Effects of Football Training and Match-Play on Hamstring Muscle Strength and Passive Hip and Ankle Range of Motion during the Competitive Season.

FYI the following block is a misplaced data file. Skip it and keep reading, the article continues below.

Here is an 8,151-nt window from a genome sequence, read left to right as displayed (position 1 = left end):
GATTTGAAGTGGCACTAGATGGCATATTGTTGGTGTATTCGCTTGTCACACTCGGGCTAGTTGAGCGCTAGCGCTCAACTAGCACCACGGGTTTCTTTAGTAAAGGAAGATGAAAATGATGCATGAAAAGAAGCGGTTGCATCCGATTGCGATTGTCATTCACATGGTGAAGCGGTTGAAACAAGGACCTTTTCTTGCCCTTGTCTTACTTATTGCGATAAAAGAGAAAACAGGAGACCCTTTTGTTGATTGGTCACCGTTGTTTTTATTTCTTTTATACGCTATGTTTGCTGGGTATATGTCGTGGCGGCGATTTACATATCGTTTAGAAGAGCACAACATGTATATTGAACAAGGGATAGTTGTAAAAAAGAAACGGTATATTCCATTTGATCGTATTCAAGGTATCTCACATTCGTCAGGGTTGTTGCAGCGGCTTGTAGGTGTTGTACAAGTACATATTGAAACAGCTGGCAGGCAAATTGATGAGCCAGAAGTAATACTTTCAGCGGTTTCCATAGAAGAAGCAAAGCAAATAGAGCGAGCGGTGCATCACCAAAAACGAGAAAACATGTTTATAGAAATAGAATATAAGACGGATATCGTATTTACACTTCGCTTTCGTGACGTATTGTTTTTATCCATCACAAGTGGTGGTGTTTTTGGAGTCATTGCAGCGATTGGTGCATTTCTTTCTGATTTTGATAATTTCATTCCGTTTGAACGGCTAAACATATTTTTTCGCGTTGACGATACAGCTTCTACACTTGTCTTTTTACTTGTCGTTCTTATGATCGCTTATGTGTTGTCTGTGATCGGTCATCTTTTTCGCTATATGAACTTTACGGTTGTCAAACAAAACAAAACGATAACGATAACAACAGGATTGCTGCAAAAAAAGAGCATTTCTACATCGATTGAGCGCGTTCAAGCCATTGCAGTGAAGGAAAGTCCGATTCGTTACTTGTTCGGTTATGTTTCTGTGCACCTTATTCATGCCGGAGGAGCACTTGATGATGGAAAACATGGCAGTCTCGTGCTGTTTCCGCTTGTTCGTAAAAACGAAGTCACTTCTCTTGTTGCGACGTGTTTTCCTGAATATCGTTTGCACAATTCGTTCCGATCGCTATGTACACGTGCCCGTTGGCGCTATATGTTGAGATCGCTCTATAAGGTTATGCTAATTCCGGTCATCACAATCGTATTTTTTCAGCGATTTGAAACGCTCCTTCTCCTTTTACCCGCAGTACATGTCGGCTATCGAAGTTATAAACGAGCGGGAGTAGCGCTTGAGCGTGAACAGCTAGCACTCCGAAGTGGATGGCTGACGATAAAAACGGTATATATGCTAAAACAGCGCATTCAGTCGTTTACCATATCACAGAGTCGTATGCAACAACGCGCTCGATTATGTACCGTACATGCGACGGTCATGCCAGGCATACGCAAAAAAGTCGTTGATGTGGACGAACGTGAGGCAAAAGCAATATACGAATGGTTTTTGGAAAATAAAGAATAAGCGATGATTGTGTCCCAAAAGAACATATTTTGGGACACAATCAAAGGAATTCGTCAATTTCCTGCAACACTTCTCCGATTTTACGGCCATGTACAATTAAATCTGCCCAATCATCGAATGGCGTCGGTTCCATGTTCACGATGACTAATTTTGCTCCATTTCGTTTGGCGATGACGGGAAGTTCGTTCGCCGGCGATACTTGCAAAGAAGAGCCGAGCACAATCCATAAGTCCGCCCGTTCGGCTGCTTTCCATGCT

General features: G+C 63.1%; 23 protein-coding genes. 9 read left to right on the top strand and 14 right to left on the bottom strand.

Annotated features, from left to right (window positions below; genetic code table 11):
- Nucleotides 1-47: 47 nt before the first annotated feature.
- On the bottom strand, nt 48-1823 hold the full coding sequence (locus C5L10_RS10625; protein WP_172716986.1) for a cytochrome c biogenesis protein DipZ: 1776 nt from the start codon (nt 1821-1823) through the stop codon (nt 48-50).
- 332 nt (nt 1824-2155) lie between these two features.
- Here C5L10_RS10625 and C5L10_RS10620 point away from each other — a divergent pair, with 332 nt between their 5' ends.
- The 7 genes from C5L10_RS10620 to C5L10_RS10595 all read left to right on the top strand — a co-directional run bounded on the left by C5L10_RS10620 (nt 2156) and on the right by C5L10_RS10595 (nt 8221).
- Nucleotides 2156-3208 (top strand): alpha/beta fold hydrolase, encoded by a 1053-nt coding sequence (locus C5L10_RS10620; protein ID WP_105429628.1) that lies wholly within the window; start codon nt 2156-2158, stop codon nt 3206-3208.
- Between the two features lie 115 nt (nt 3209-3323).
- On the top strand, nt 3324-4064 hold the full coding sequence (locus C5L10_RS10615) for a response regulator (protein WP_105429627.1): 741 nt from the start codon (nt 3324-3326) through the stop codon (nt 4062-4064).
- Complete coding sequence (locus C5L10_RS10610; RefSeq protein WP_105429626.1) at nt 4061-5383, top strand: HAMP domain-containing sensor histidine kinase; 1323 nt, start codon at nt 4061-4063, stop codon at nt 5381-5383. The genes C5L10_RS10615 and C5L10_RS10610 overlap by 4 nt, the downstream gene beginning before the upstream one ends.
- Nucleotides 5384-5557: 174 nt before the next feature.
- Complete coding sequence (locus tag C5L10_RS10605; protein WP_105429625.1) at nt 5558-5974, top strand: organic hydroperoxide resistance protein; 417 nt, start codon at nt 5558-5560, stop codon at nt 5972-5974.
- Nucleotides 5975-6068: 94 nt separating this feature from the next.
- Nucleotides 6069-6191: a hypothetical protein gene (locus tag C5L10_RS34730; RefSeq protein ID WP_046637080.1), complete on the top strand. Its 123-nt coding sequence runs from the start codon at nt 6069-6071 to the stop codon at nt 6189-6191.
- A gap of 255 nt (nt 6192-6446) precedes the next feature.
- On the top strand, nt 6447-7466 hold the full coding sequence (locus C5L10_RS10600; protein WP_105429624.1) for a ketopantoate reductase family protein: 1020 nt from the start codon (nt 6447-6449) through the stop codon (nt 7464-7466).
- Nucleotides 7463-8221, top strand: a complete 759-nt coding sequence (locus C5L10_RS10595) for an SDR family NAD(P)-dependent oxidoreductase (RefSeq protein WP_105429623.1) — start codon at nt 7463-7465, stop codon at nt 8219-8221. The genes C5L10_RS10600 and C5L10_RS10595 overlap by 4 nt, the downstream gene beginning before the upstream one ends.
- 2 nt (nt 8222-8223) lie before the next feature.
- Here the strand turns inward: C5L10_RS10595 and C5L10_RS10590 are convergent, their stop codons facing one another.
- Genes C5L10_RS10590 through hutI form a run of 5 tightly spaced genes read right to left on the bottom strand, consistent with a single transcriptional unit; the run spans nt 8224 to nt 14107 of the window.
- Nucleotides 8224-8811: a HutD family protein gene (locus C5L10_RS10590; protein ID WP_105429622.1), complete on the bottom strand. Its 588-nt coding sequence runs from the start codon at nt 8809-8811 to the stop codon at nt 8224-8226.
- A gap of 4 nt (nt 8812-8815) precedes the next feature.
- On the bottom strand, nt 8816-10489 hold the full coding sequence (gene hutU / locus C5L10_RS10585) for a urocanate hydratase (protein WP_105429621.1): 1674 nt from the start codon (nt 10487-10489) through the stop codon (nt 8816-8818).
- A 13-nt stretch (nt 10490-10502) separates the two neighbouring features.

Abstract: Deficits in hamstring muscle strength and in hip range of motion (ROM) have been considered risk factors for hamstring muscle injuries. However, there is a lack of information on how chronic exposure to regular football training affects hamstring muscle strength and hip ROM. The aim of this study was to examine the longitudinal effect of football training and competition during a complete season on hamstring muscle strength and hip ROM in football players. A total of 26 semi-professional football players underwent measurements of isometric hamstring muscle strength and passive hip flexion/extension, and internal/external hip rotation (IR/ER) ROM during the football season (pre-season, mid-season, end-season). Compared to pre-season, hamstring muscle strength increased in the dominant (+11.1%, p = 0.002) and non-dominant (+10.5%, p = 0.014) limbs in the mid-season. Compared to mid-season, hamstring strength decreased in the dominant (−9.3%, p = 0.034) limb at end-season. Compared to the pre-season, hip extension ROM decreased in mid-season in the dominant (−31.7%, p = 0.007) and non-dominant (−44.1%, p = 0.004) limbs, and further decreased at end-season (−49.0%, p = 0.006 and −68.0%, p < 0.001) for the dominant and non-dominant limbs. Interlimb asymmetry for hip IR ROM increased by 57.8% (p < 0.002) from pre-season to mid-season. In summary, while hamstring muscle strength increased during the first half of the football season in football players, a progressive reduction in hip extension ROM was observed throughout the season. The reduced hip extension ROM suggests a reduced mobility of the hip flexors, e.g., iliopsoas, produced by the continuous practice of football. Consequently, hip-specific stretching and conditioning exercises programs should be implemented during the football season.
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